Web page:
Jump to content

  • Log In with Google      Sign In   
  • Create Account


Azaral

Member Since 09 Apr 2013
Offline Last Active Jul 21 2014 07:13 AM

Topics I've Started

Overview? for game I am making.

31 January 2014 - 12:18 PM

Here is a link to my blog in which i lay out the background? overview? for the game I am making called The Merging http://themerging.blogspot.com/


Tolerance for character attributes in FPS game?

01 May 2013 - 10:26 AM

I have been designing a FPS game for fun in spare time that I want to really emphasize tactics and strategy over twitch FPS skill. The game would have a big strategic emphasis as well as tactical in terms of travel and logistics. There would be no classes in the game. What a player can do is determined by what they are carrying with them. An example would be, a player cannot remove a bolt unless they have a wrench (crude and not really relevant, but gets the idea across I think).

 

In real life combat, a soldier experiences a plethora of things that simply do not happen (most of the time) in a video game. For instance, fearing for your life and this fear affecting your combat performance. A player may experience fear, but it is no where on the same level as what a real soldier in real combat would experience. I want to try and simulate these sort of things in the character and translate this into having an affect on the battlefield. The only way I can think of is to have character attributes such as you would find in an RPG.

 

I would also take into account a characters strength and endurance, which would affect how much and for how long they can carry gear. I would also have psychological attributes like mental fortitude or courage that would determine how they react to things like coming under heavy fire or seeing a lot of their squad  get gunned down.

 

If a player, for example, is taking heavy fire I want their character's performance to suffer from it in a psychological sense. I would apply a modifier to their actions such as shooting or reloading to represent the psychological stress of fear or what have you. Or have a modifier if the player witnesses a lot of friendlies being killed. It would also go the other way, if the battle is going well the player would receive slight bonuses either to performance or to their attributes which would allow them to deal with the negatives better. None of it would take control away from the player, it would simply modify their performance in various ways.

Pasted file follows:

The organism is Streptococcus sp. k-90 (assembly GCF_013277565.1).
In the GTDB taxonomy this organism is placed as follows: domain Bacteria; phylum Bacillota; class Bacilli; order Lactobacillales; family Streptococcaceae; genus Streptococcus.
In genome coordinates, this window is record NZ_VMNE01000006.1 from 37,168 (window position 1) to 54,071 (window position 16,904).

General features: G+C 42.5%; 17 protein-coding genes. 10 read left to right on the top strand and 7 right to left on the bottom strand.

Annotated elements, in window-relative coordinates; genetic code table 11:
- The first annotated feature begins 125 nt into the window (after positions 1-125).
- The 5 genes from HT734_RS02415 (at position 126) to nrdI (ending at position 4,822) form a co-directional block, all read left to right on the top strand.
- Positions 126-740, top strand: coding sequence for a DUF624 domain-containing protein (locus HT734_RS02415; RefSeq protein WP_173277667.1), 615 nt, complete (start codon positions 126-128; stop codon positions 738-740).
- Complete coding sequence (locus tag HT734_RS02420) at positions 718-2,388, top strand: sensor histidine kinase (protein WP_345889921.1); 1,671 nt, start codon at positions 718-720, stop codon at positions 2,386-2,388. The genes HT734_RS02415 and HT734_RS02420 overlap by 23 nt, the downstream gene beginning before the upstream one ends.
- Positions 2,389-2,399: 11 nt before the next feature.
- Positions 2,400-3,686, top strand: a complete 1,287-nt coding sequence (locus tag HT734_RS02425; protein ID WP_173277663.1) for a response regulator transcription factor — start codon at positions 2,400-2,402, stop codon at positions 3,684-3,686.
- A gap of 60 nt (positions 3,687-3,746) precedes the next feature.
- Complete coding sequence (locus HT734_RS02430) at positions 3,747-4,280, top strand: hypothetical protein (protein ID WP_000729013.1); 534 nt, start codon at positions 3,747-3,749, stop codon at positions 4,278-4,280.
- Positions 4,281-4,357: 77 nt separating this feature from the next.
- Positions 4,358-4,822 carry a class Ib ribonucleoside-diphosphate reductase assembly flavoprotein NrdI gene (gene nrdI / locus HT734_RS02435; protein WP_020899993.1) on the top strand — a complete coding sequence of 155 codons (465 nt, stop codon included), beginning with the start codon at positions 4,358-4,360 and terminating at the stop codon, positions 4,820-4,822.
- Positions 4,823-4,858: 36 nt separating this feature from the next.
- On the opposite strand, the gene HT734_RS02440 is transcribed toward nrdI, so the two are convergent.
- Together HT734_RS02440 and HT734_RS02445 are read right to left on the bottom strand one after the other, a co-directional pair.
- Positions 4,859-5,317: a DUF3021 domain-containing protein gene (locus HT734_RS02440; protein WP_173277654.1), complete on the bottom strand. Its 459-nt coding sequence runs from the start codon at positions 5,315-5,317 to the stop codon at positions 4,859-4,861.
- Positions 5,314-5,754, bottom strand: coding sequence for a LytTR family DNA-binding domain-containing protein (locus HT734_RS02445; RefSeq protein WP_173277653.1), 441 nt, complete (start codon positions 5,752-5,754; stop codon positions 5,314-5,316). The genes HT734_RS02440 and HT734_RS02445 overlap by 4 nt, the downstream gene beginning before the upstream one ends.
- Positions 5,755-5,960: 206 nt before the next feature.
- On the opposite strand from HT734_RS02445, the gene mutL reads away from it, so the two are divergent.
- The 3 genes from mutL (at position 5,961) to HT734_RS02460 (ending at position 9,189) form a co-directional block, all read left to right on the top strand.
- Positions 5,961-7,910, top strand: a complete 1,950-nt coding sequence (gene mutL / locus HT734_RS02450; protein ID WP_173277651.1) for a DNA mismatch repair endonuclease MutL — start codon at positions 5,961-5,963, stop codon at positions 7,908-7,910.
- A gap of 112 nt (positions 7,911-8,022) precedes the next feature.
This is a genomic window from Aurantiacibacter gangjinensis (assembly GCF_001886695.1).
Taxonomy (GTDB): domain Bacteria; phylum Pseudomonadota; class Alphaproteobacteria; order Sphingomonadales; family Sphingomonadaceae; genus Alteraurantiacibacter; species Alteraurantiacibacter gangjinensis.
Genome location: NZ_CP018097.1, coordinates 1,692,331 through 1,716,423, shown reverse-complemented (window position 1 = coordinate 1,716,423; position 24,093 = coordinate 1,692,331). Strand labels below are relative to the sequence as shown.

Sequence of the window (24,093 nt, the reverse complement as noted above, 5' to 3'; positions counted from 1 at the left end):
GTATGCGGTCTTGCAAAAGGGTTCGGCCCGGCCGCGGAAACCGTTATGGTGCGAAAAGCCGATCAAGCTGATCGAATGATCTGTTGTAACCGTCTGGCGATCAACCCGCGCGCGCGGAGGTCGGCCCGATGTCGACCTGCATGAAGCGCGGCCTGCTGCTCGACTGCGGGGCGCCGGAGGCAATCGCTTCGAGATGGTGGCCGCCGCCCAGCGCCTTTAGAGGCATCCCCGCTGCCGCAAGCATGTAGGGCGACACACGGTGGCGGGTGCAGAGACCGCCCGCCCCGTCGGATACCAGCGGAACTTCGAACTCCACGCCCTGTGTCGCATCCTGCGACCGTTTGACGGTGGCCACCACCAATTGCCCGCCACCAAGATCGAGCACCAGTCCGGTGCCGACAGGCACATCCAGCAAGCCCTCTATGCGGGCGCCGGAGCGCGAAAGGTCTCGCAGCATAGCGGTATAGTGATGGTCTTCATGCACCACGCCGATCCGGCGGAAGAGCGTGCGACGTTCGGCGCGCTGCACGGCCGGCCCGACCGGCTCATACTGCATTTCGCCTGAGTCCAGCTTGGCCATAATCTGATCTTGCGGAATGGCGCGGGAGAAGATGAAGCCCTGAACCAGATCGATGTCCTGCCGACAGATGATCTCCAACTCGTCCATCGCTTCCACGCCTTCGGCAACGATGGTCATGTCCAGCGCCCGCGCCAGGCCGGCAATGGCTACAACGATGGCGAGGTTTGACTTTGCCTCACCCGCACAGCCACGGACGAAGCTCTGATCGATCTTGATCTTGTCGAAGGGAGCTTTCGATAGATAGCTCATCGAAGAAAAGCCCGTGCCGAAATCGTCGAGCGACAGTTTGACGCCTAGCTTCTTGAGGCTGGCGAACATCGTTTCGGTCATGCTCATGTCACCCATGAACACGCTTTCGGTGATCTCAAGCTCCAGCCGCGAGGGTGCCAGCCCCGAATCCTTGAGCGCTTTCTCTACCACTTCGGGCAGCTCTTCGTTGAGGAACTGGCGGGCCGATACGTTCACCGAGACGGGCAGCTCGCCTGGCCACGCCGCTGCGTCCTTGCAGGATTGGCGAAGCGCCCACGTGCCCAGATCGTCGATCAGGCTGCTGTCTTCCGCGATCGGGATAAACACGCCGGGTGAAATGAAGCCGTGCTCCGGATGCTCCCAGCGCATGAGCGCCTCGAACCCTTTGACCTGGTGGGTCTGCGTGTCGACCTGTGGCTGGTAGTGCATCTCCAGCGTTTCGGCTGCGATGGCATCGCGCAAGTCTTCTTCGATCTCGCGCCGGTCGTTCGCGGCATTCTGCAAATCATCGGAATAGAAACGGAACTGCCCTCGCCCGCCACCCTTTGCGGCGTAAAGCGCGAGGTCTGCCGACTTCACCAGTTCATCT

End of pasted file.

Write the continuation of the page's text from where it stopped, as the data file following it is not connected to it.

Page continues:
The player would still be aiming the weapon and what not, there wouldn't be any RNG that is solely determining hits or misses, but these would be affecting things like handling recoil, reload speed, would make aiming shaky, make the player able to run faster for longer (adrenaline rush caused by extreme fear of death).

 

My question is, do you think this sort of thing would be tolerated, assuming the overall experience is well handled on the design end?


2D Raycasting

01 May 2013 - 09:39 AM

I'm working on the code design/layout/architecture/whatever for a game I'm making. I want to implement line of sight so that things the player can't see won't be drawn on the screen. I found an example that is pretty much what I want. It uses ray casting and I haven't been able to find much on the subject outside of using it in 3D to render a scene.

I have some ideas on the matter that I'll share and maybe I'm on the right path already. If anyone could help me out by explaining it or showing me a good tutorial or some such I would appreciate it.

 

My world is pretty empty as far as most games go. Essentially, the player is flying around a ship in space and there are asteroid type objects in space. These are the only objects that block line of sight so far, everything else can be seen through.

 

An asteroid is a simple polygon consisting of points and the lines those points make.